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Olive Tree recently released an update to The Bible Study App on Windows 8. I sat down with Adam, our lead Windows 8 developer, to talk about the update.
Monty: How is the Windows 8 app different from the Windows 7 desktop version?
Adam: The Windows Store app targets a fast and fluid experience across a wide range of devices, where the Desktop app has an eye for much more advanced Bible Study that can require more processing.
Thus far the Windows Store app has worked well as a basic Bible reader, but that is only the beginning. We recently updated the app to add popups for footnotes and Bible references, and will be continuing to build it into an incredible experience for even more advanced users.
Monty: Why use the Windows 8 app?
Adam: My favorite reason is the speed, even on my tablet. I’m not an advanced user, so having a Bible app that I can easily snap to the side of the screen during church while I take notes in OneNote makes for a great experience for me.
Monty: What are the top features of the Windows 8 app?
Adam: Right now, I get really excited when using the Search screens, both for the view of results in all my books, but also to easily navigate the results within a specific book. We have also leveraged common Windows 8 features like Semantic Zoom and the app bar to filter and navigate through the results quickly.would say the top features are the search and reading experience.
With reading, I’ve already mentioned the performance. The responsiveness when scrolling is, I believe, unparalleled by any of our other apps. It makes it a real joy to use, especially because the text just plain looks great!
Monty: What’s new in the Windows 8 app?
Adam: We recently updated the app to include popups on footnotes and verse references. This is particularly important to me because it’s the first step beyond a “simple” Bible reader. This past Sunday in church I was able to jump ahead of the pastor as he called out a cross reference because I saw the footnote and could open the location in the popup.
Monty: Anything else you would like to add?
Adam: We are working hard to enable the rest of our available titles in the Windows Store app. I’m excited to see the continued interest in what we’re doing on Windows, and for the opportunity to keep working at making it better!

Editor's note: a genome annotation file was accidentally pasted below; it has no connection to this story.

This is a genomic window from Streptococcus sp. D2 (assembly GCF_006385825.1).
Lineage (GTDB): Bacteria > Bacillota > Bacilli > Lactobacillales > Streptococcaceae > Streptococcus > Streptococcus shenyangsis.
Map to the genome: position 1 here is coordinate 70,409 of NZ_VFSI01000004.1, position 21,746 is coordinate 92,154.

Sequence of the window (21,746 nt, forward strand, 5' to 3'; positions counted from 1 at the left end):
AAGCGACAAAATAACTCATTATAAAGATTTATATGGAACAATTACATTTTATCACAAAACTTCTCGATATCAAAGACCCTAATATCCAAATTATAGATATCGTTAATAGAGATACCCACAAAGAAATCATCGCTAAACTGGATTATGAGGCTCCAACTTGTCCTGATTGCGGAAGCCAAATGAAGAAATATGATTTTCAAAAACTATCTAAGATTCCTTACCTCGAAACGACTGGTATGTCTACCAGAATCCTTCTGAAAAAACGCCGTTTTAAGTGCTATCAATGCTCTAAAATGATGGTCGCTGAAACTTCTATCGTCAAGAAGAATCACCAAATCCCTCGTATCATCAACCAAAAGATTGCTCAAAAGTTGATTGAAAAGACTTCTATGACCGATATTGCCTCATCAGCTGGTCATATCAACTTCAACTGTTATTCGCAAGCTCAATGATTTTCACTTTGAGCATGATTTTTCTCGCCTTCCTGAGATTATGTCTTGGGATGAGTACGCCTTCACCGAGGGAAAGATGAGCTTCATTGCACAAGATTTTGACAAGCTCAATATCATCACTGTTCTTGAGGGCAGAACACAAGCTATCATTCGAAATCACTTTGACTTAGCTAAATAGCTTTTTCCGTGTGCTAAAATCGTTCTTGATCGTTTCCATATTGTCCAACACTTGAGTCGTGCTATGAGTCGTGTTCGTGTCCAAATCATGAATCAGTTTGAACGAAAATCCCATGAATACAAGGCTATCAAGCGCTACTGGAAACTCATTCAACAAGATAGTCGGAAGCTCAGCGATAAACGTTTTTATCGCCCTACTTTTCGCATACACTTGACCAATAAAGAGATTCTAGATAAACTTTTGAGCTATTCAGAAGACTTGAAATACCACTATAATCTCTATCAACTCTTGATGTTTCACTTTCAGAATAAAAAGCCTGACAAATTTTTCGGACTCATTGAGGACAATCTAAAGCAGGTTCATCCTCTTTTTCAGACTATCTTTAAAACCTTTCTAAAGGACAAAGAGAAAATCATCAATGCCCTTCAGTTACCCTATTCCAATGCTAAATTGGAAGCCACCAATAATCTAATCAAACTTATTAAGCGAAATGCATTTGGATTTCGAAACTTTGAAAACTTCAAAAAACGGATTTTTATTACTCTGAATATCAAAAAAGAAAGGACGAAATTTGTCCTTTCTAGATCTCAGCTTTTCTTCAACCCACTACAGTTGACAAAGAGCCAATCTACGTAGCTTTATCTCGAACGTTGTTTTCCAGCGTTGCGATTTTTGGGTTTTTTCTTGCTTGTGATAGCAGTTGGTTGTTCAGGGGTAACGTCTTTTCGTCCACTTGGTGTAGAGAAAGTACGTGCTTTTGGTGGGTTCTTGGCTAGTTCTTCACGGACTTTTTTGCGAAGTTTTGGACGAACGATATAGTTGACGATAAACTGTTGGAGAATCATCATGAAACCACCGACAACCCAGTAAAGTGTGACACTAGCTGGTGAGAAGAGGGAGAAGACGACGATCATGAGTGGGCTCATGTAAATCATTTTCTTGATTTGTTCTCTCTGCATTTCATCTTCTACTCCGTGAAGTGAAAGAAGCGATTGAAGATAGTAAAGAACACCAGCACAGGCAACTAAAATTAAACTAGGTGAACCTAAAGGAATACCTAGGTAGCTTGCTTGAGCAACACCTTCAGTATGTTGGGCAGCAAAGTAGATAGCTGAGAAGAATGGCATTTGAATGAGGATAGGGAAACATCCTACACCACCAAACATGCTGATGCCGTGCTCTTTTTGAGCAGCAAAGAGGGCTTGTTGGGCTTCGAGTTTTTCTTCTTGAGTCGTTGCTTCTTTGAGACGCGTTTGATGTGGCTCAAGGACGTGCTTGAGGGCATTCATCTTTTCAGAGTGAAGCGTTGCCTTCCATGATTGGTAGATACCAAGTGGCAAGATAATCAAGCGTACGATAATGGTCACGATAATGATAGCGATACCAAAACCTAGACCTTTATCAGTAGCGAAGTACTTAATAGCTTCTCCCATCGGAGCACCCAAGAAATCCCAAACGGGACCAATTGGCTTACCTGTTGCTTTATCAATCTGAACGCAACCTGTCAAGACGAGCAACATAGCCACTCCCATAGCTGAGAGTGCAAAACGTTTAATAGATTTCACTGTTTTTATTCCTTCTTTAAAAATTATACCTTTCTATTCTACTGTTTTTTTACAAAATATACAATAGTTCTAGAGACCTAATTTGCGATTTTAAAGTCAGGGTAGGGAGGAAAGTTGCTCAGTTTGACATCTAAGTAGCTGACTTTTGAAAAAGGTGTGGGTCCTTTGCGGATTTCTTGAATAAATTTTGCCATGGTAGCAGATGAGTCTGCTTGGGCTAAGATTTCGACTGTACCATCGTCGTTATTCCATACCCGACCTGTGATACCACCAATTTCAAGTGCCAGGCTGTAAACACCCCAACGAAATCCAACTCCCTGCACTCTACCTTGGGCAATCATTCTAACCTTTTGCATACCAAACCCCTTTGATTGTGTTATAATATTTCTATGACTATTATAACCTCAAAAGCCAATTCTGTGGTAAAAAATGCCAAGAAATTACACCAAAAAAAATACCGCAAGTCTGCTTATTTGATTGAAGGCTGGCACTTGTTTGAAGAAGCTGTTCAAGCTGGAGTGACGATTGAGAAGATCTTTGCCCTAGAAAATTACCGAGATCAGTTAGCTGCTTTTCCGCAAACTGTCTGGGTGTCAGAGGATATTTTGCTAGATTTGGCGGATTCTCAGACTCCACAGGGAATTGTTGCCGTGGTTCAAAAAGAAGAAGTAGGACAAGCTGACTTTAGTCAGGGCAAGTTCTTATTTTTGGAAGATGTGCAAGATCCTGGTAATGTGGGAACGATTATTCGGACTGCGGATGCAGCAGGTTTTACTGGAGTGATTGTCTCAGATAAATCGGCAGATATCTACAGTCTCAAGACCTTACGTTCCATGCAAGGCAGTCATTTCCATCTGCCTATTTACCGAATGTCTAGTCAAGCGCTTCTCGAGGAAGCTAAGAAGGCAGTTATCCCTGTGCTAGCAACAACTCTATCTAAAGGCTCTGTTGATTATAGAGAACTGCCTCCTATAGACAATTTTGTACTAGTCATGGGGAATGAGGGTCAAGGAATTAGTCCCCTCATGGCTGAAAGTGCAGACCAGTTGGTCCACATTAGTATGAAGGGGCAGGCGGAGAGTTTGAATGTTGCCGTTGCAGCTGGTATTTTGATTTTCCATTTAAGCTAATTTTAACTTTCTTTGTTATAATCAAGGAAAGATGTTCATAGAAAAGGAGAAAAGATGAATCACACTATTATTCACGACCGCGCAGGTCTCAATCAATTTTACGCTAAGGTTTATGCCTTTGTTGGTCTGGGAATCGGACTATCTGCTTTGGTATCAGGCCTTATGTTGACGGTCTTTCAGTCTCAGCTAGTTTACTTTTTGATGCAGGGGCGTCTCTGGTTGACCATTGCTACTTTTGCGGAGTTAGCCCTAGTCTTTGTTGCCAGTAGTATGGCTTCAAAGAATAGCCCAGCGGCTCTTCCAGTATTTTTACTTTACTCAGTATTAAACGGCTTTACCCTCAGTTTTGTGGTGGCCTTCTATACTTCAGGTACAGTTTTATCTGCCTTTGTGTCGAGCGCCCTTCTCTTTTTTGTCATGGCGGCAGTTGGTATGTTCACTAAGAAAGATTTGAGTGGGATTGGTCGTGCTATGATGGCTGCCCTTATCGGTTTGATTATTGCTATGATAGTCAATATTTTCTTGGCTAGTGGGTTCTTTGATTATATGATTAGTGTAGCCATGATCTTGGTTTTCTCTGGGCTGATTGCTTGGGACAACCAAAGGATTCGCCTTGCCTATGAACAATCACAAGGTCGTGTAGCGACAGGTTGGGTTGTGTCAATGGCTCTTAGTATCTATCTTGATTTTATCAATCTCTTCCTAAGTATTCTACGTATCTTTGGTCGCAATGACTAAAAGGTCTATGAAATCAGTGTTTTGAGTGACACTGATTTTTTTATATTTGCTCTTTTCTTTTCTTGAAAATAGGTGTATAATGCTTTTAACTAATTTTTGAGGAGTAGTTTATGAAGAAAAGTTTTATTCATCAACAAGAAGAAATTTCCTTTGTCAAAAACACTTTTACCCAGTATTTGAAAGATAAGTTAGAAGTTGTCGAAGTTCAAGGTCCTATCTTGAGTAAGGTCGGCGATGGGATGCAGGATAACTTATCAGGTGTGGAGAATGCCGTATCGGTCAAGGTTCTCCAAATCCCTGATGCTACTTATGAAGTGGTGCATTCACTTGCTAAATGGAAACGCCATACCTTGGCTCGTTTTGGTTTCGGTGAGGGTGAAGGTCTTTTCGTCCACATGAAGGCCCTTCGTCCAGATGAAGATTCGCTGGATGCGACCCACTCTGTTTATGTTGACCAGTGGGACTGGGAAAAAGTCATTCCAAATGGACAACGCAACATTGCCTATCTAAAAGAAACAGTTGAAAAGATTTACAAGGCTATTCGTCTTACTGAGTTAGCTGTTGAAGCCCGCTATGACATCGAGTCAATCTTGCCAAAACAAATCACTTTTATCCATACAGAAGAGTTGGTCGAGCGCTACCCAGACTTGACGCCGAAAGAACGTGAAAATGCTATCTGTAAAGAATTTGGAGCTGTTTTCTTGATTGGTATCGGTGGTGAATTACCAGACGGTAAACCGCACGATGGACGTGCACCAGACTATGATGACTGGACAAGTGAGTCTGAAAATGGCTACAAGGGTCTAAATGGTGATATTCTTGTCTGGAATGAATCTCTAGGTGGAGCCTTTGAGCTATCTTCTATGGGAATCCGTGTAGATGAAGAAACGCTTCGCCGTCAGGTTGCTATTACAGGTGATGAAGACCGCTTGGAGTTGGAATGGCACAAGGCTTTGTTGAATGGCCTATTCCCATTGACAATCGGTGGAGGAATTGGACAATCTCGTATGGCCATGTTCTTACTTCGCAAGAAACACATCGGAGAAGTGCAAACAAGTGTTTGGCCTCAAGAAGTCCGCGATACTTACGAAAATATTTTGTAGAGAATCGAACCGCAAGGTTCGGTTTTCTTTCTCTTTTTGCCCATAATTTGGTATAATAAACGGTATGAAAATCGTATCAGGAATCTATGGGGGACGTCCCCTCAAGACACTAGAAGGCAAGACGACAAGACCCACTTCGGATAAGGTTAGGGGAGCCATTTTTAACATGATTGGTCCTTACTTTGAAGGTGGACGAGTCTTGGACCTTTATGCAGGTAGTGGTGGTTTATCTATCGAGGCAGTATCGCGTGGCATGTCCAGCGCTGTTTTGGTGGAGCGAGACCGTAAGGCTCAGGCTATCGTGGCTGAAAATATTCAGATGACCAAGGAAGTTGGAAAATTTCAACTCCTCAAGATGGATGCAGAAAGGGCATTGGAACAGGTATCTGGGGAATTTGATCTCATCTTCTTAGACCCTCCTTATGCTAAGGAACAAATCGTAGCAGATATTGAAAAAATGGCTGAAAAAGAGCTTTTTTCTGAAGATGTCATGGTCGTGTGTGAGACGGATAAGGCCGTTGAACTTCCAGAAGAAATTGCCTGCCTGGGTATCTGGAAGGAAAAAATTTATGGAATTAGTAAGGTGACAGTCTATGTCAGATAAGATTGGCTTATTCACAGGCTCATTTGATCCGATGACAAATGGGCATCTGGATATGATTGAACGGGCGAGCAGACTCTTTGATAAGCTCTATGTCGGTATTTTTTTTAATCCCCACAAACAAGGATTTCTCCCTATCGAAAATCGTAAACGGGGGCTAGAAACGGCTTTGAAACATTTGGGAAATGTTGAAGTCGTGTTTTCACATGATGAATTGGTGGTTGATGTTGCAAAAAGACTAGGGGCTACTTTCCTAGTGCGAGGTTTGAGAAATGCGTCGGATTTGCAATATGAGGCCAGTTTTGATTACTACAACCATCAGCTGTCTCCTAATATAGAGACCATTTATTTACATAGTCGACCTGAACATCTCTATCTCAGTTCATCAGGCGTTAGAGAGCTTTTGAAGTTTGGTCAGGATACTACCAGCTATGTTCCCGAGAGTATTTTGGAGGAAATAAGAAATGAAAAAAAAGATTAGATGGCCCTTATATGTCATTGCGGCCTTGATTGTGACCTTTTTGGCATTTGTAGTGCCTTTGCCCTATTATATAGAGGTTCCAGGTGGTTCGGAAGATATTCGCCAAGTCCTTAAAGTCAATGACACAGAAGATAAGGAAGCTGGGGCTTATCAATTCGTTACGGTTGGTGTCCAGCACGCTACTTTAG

Thanks Adam! Go here to find our newest Windows 8 release for the Bible Study App, or search “Bible+” in the Windows Store.
The Bible Study App for Windows has a new update (5.3.1) available for download now! If you’re not sure how to update The Bible Study App follow the two step process in this graphic. You’ll then be prompted to restart the App. Also, check out some video tutorials on the Windows platform HERE.
What’s new in the 5.3.1 release?
Cross Reference copying
When viewing cross references you can right click on the heading to copy all of the cross references in the group or you can right click on an individual reference to copy it.
Cross references can be accessed by clicking on item, such as “What does the Bible say about: Paul“.
Annotations can be moved into a category with drag and drop
Annotations can now be dragged into categories. This is possible from any of the annotation list within My Stuff. Simply drag an annotation in the list over a category.
Un-linking the split window
It is now possible to unlink the split window from the main window.
On the fourth day of my new reading plan, I decided to make 2013 the year to add personal touches, such as adding highlights and notes to verses that stand out to me as I read. The verse that got me started was Luke 4:1: “Jesus, full of the Holy Spirit…was led by the Spirit…being tempted by the devil.” Here, the Creator (Jesus) was filled and led by the Holy Spirit just as the scriptures say I am to be. However, unlike me at times, Jesus resisted temptation and the devil. I need to remember this verse as both an encouragement and a contrast to my life.
Highlighting the verse is as simple as touching the verse number and selecting highlight from the pop-up list. On my Android tablet, I selected Luke 4:1-2 by touching the right arrow, then the button “Select 2 Verses.” I like underlining rather than highlighting, so I touched the yellow color and saw my choices for highlighting. By touching and holding the yellow highlighter, I got the option to edit the highlighter. I have the option to change the name “Yellow” to something meaningful. I can also change from highlight to pen or thin underline. (You’ll need to increase the intensity to see the thin underline.) Tapping the color allows me to even change the color.